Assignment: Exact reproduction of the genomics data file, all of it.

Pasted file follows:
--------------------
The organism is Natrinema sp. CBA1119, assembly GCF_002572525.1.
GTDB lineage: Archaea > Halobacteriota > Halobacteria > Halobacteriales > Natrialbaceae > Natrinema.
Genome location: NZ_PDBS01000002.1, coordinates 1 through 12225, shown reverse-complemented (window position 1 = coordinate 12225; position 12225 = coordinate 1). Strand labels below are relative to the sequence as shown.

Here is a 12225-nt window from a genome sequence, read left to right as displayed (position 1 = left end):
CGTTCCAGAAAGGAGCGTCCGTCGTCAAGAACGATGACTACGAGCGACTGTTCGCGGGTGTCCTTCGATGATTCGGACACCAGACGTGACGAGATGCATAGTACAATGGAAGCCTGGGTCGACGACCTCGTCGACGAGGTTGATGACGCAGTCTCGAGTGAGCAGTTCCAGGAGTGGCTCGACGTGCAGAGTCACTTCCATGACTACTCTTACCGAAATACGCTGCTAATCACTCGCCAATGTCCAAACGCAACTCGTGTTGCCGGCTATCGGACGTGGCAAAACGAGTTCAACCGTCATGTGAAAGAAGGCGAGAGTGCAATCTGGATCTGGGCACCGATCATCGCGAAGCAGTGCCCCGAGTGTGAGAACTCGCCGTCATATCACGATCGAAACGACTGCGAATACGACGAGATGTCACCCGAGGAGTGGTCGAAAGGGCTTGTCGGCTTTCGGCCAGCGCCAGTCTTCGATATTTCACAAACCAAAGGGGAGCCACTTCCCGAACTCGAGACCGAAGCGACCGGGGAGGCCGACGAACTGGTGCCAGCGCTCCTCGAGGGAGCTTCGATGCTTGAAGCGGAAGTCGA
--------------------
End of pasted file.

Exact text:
The organism is Natrinema sp. CBA1119, assembly GCF_002572525.1.
GTDB lineage: Archaea > Halobacteriota > Halobacteria > Halobacteriales > Natrialbaceae > Natrinema.
Genome location: NZ_PDBS01000002.1, coordinates 1 through 12225, shown reverse-complemented (window position 1 = coordinate 12225; position 12225 = coordinate 1). Strand labels below are relative to the sequence as shown.

Here is a 12225-nt window from a genome sequence, read left to right as displayed (position 1 = left end):
CGTTCCAGAAAGGAGCGTCCGTCGTCAAGAACGATGACTACGAGCGACTGTTCGCGGGTGTCCTTCGATGATTCGGACACCAGACGTGACGAGATGCATAGTACAATGGAAGCCTGGGTCGACGACCTCGTCGACGAGGTTGATGACGCAGTCTCGAGTGAGCAGTTCCAGGAGTGGCTCGACGTGCAGAGTCACTTCCATGACTACTCTTACCGAAATACGCTGCTAATCACTCGCCAATGTCCAAACGCAACTCGTGTTGCCGGCTATCGGACGTGGCAAAACGAGTTCAACCGTCATGTGAAAGAAGGCGAGAGTGCAATCTGGATCTGGGCACCGATCATCGCGAAGCAGTGCCCCGAGTGTGAGAACTCGCCGTCATATCACGATCGAAACGACTGCGAATACGACGAGATGTCACCCGAGGAGTGGTCGAAAGGGCTTGTCGGCTTTCGGCCAGCGCCAGTCTTCGATATTTCACAAACCAAAGGGGAGCCACTTCCCGAACTCGAGACCGAAGCGACCGGGGAGGCCGACGAACTGGTGCCAGCGCTCCTCGAGGGAGCTTCGATGCTTGAAGCGGAAGTCGA